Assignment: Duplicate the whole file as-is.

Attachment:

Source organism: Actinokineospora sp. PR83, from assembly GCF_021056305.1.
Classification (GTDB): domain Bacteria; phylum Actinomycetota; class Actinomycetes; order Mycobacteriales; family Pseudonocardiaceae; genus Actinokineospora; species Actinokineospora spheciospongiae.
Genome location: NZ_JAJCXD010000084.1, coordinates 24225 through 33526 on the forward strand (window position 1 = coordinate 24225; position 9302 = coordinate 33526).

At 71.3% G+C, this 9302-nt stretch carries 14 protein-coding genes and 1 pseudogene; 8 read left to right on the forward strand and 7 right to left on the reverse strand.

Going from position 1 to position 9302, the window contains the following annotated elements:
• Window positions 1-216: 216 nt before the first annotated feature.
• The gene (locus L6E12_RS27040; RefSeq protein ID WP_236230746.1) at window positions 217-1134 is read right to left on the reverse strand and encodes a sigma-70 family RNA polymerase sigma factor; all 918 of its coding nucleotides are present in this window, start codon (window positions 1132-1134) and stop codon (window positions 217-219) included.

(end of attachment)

Source organism: Actinokineospora sp. PR83, from assembly GCF_021056305.1.
Classification (GTDB): domain Bacteria; phylum Actinomycetota; class Actinomycetes; order Mycobacteriales; family Pseudonocardiaceae; genus Actinokineospora; species Actinokineospora spheciospongiae.
Genome location: NZ_JAJCXD010000084.1, coordinates 24225 through 33526 on the forward strand (window position 1 = coordinate 24225; position 9302 = coordinate 33526).

At 71.3% G+C, this 9302-nt stretch carries 14 protein-coding genes and 1 pseudogene; 8 read left to right on the forward strand and 7 right to left on the reverse strand.

Going from position 1 to position 9302, the window contains the following annotated elements:
• Window positions 1-216: 216 nt before the first annotated feature.
• The gene (locus L6E12_RS27040; RefSeq protein ID WP_236230746.1) at window positions 217-1134 is read right to left on the reverse strand and encodes a sigma-70 family RNA polymerase sigma factor; all 918 of its coding nucleotides are present in this window, start codon (window positions 1132-1134) and stop codon (window positions 217-219) included.